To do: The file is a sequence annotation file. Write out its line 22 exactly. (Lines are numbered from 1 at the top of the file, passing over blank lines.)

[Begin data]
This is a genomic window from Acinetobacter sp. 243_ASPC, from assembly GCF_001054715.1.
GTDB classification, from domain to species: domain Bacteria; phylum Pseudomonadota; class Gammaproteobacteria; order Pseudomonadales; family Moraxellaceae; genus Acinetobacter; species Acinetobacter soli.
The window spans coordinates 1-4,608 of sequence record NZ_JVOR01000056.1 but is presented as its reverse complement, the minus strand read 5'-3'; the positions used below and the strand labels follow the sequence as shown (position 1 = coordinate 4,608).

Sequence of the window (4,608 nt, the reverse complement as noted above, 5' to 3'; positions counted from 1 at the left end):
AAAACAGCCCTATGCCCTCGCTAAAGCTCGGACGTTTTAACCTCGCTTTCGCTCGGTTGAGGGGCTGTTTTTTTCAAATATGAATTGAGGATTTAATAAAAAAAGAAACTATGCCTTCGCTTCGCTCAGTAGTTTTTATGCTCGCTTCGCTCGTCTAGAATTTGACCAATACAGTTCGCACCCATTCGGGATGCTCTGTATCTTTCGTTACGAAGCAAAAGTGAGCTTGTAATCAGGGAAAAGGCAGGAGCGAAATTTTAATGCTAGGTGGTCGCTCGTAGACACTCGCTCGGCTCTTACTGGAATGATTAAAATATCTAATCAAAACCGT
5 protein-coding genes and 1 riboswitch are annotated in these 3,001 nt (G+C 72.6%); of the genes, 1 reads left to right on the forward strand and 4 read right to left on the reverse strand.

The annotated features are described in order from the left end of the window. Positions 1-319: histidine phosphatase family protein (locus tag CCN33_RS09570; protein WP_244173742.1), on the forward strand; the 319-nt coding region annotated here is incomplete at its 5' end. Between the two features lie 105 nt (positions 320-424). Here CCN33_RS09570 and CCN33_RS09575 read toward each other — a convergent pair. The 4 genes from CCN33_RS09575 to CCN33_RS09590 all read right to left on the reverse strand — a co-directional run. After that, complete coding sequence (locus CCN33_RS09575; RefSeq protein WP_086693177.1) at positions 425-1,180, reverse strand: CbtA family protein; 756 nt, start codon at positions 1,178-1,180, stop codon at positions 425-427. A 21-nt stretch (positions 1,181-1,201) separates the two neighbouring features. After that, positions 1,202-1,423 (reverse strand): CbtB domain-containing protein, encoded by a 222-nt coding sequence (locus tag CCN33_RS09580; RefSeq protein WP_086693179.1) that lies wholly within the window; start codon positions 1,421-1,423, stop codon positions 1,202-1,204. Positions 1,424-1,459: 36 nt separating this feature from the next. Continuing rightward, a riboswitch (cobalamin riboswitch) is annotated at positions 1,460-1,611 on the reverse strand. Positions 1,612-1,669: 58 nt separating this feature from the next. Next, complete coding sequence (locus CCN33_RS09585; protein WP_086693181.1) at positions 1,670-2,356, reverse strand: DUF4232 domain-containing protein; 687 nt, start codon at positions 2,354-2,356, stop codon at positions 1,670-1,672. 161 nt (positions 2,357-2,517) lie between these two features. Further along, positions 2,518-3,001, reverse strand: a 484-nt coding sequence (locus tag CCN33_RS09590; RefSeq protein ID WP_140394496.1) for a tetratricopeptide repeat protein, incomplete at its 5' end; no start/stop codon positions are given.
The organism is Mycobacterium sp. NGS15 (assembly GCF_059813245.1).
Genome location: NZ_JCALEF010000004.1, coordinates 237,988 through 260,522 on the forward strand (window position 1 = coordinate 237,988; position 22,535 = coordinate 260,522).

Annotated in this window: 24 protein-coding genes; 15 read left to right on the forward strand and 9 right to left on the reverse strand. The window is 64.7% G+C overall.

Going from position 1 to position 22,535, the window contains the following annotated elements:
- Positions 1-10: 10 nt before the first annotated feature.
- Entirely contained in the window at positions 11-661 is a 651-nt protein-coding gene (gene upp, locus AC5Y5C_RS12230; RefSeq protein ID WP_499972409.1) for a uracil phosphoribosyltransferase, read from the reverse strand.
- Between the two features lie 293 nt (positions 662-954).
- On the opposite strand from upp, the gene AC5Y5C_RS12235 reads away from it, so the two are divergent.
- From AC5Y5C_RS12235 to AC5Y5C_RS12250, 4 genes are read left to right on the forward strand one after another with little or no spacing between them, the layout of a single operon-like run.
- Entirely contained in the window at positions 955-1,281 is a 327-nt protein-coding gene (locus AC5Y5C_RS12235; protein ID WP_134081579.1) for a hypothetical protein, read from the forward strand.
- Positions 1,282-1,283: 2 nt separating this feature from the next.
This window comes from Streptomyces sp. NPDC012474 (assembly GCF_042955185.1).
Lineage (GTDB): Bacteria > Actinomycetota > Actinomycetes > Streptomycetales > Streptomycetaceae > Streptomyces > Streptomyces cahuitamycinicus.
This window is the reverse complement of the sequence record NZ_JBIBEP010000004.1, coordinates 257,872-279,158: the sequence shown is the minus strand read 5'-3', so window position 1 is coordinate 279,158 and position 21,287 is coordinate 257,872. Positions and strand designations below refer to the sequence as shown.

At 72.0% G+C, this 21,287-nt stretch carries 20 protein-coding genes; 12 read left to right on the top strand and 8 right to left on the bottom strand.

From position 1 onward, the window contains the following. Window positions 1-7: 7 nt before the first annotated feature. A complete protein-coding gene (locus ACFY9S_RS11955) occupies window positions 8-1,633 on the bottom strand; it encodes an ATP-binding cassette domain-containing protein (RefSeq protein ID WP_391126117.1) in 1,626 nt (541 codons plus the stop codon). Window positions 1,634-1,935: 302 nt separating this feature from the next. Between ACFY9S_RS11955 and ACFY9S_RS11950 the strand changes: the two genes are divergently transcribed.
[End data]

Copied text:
At 72.0% G+C, this 21,287-nt stretch carries 20 protein-coding genes; 12 read left to right on the top strand and 8 right to left on the bottom strand.